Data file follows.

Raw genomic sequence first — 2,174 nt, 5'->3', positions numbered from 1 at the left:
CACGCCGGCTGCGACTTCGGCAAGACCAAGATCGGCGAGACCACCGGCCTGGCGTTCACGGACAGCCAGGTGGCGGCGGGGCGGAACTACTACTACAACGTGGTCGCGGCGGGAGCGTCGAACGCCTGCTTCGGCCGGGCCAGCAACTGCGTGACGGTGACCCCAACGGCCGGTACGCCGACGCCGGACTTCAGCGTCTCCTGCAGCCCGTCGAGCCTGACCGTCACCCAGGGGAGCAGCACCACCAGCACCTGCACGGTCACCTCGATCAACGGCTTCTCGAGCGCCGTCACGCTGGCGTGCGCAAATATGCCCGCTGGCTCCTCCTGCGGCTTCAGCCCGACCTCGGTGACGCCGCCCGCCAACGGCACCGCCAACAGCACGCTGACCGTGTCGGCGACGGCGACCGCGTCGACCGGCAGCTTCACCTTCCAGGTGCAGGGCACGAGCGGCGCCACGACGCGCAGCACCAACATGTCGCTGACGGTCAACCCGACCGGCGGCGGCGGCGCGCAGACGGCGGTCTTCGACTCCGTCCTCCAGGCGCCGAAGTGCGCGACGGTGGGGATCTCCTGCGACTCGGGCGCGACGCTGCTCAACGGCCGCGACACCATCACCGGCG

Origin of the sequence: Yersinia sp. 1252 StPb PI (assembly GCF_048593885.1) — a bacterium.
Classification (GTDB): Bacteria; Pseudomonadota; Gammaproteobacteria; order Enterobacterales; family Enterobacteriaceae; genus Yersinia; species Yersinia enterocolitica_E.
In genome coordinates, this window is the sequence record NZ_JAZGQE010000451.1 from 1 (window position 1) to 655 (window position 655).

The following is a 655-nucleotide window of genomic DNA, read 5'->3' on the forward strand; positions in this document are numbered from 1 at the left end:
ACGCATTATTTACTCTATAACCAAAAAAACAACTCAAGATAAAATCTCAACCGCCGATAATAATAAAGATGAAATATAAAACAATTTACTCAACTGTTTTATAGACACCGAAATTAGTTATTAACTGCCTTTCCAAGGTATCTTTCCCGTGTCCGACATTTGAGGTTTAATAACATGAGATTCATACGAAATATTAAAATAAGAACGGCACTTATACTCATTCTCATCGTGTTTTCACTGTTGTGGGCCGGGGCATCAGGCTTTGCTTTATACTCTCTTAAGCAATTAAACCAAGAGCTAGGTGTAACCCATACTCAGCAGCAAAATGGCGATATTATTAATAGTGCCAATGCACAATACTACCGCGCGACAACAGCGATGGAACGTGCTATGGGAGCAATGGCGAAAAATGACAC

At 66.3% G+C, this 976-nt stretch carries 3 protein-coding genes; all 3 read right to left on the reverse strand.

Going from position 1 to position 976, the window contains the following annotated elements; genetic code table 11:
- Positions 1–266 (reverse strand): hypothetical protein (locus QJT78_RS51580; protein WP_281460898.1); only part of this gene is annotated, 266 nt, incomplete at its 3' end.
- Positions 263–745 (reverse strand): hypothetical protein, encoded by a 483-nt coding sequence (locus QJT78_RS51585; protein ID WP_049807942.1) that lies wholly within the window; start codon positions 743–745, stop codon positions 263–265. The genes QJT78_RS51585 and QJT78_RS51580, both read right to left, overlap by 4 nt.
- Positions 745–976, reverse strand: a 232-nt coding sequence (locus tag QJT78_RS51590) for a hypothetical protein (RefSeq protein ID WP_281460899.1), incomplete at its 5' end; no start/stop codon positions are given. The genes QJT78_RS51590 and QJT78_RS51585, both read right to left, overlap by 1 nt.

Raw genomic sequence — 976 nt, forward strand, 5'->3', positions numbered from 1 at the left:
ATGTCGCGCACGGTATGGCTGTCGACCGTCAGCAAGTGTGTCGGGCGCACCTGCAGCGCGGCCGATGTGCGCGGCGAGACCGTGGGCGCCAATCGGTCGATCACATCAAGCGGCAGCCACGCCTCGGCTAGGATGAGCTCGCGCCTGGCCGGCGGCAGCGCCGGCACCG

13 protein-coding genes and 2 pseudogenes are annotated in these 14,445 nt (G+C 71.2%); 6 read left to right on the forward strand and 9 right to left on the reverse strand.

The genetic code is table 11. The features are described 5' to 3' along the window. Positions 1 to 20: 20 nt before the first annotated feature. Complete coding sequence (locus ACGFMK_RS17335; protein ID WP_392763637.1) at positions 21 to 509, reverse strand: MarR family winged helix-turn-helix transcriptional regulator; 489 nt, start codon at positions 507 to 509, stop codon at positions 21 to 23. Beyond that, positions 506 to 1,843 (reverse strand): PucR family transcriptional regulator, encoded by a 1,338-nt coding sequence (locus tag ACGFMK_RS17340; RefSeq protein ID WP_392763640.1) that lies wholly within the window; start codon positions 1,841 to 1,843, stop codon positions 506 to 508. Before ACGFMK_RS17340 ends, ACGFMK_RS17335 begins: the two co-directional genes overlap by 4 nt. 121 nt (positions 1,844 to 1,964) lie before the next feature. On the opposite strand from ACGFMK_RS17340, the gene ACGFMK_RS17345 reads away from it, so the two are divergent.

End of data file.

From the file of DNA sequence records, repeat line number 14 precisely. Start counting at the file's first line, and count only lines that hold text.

ATGTCGCGCACGGTATGGCTGTCGACCGTCAGCAAGTGTGTCGGGCGCACCTGCAGCGCGGCCGATGTGCGCGGCGAGACCGTGGGCGCCAATCGGTCGATCACATCAAGCGGCAGCCACGCCTCGGCTAGGATGAGCTCGCGCCTGGCCGGCGGCAGCGCCGGCACCG